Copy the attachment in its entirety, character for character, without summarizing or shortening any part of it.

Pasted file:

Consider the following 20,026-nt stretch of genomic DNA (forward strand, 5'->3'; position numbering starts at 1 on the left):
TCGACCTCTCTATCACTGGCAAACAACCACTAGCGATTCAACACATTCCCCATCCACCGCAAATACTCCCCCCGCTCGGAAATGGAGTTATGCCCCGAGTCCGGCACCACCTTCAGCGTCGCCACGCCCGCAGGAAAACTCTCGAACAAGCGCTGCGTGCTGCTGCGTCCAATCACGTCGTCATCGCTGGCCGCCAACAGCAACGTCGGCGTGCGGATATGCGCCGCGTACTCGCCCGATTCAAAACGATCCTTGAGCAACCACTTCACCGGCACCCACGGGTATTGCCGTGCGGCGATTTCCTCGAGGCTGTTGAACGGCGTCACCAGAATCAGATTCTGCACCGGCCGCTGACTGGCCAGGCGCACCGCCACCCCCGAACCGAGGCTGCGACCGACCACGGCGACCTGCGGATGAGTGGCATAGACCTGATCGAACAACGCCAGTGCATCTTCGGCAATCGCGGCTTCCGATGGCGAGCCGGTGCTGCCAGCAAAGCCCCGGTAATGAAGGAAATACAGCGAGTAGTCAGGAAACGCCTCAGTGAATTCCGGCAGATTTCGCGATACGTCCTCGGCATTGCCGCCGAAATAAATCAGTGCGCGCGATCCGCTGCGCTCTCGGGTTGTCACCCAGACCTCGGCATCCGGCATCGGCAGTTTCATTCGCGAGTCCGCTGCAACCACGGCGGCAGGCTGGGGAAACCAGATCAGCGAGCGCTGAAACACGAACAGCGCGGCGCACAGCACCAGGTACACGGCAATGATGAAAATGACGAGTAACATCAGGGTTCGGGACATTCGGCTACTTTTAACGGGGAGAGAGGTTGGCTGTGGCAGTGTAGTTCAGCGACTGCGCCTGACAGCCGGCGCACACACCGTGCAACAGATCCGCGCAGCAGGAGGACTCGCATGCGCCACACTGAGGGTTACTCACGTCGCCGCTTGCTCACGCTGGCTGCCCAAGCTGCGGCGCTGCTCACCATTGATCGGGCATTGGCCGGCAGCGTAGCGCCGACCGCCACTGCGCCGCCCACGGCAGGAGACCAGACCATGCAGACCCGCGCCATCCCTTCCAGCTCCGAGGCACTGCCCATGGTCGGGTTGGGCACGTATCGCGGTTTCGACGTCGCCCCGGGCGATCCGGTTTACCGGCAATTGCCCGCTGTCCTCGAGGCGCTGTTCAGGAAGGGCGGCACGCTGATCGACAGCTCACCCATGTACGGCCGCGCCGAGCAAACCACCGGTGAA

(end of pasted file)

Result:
Consider the following 20,026-nt stretch of genomic DNA (forward strand, 5'->3'; position numbering starts at 1 on the left):
TCGACCTCTCTATCACTGGCAAACAACCACTAGCGATTCAACACATTCCCCATCCACCGCAAATACTCCCCCCGCTCGGAAATGGAGTTATGCCCCGAGTCCGGCACCACCTTCAGCGTCGCCACGCCCGCAGGAAAACTCTCGAACAAGCGCTGCGTGCTGCTGCGTCCAATCACGTCGTCATCGCTGGCCGCCAACAGCAACGTCGGCGTGCGGATATGCGCCGCGTACTCGCCCGATTCAAAACGATCCTTGAGCAACCACTTCACCGGCACCCACGGGTATTGCCGTGCGGCGATTTCCTCGAGGCTGTTGAACGGCGTCACCAGAATCAGATTCTGCACCGGCCGCTGACTGGCCAGGCGCACCGCCACCCCCGAACCGAGGCTGCGACCGACCACGGCGACCTGCGGATGAGTGGCATAGACCTGATCGAACAACGCCAGTGCATCTTCGGCAATCGCGGCTTCCGATGGCGAGCCGGTGCTGCCAGCAAAGCCCCGGTAATGAAGGAAATACAGCGAGTAGTCAGGAAACGCCTCAGTGAATTCCGGCAGATTTCGCGATACGTCCTCGGCATTGCCGCCGAAATAAATCAGTGCGCGCGATCCGCTGCGCTCTCGGGTTGTCACCCAGACCTCGGCATCCGGCATCGGCAGTTTCATTCGCGAGTCCGCTGCAACCACGGCGGCAGGCTGGGGAAACCAGATCAGCGAGCGCTGAAACACGAACAGCGCGGCGCACAGCACCAGGTACACGGCAATGATGAAAATGACGAGTAACATCAGGGTTCGGGACATTCGGCTACTTTTAACGGGGAGAGAGGTTGGCTGTGGCAGTGTAGTTCAGCGACTGCGCCTGACAGCCGGCGCACACACCGTGCAACAGATCCGCGCAGCAGGAGGACTCGCATGCGCCACACTGAGGGTTACTCACGTCGCCGCTTGCTCACGCTGGCTGCCCAAGCTGCGGCGCTGCTCACCATTGATCGGGCATTGGCCGGCAGCGTAGCGCCGACCGCCACTGCGCCGCCCACGGCAGGAGACCAGACCATGCAGACCCGCGCCATCCCTTCCAGCTCCGAGGCACTGCCCATGGTCGGGTTGGGCACGTATCGCGGTTTCGACGTCGCCCCGGGCGATCCGGTTTACCGGCAATTGCCCGCTGTCCTCGAGGCGCTGTTCAGGAAGGGCGGCACGCTGATCGACAGCTCACCCATGTACGGCCGCGCCGAGCAAACCACCGGTGAA